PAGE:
Making Molds from Silicone

As some of you know I have built a roof for my tower project and needed some ridge tiles to cover the corner joints between my roof casts. The first idea that popped into my head was of course scratchbuilding them and so I started thinking how was I suppose to make small 0,4-0,5mm plaster cones that could be made into ridge tiles. After around 15 minutes I decided to use plasticine (nonhardening modeling clay) to make small moulds based on the tip of my pen, which is luckily cone shaped. So I cast 18 small tip cut cones, added texture to them and made a small dry fitted piece, which looked like the first image on the right.

After asking for feedback on the cone master I thought that it must look ok and decided to make a silicone mould of the 18 cone shaped pieces. I had my camera nearby and also decided to take in-progress shots and post them here to help anyone who just starts at making molds. So here we go:)

Step By Step
Step 1
Make sure that the object you are trying to copy is clean and protected from sticking to the silicone stuff. So anything which is porous should be varnished or protected with a sealer, or the gooish silicone stuff will stick to it and make it harder to get out of the mold. I used 18 cone shaped dental plaster pieces and covered them with a product that seals the plaster and protects it from soaking water and stuff like that. Attach the object to a flat nonporous base, see the second image.

Step 2
The next step is to build a small box to surround the object. The box will hold the silicone until it cures. I built mine using the wonderful LEGO blocks. I also used plasticine to attach the box to the base and make sure that the box doesn't leak:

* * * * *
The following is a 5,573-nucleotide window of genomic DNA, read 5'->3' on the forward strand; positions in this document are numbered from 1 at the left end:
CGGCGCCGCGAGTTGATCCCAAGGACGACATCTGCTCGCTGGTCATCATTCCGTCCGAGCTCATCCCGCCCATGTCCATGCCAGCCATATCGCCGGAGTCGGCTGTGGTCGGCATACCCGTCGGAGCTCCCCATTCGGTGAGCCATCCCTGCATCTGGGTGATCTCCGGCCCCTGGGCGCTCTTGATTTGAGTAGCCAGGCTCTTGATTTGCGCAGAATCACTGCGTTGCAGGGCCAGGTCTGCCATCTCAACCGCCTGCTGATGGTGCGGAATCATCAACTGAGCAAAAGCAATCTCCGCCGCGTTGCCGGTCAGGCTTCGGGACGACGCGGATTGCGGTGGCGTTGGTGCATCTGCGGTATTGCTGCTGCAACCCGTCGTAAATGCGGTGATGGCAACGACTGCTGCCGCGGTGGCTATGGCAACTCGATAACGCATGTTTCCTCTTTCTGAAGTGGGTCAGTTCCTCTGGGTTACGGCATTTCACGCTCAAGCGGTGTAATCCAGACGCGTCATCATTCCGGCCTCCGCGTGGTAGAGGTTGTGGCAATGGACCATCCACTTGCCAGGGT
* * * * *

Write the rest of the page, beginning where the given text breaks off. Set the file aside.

Step 3
Now you need to calculate how much silicone you need. You do this by measuring the inside of the LEGO box and calculating its capacity. You also need to calculate the volume of the object. Then you subtract the object volume from the box capacity and you have your desired silicone amount. Take a medium sized container and pour the silicone into it. Now weigh the whole thing using an electronic scale, see the image or a normal kitchen scale.
(Remember to first weigh the empty container and subtract this from the total weight of the container and the silicone)

Step 4
The next step is to measure the amount of hardener you need. Basically the hardener is the stuff which makes the whole mix hard:) If you add too much, the mix will start to cure too fast making it impossible to pour from the container to the box. If you add to little you will be left with you object covered in goo and completely destroyed. This step is really important so please make sure you read the label of your silicone product well and that you measure everything precisely. My product label says you need to add 3 parts of hardener to 100 parts of silicone, so basically it's 3% of the silicone weight. I used a syringe to measure it and here you can see both parts ready to be mixed: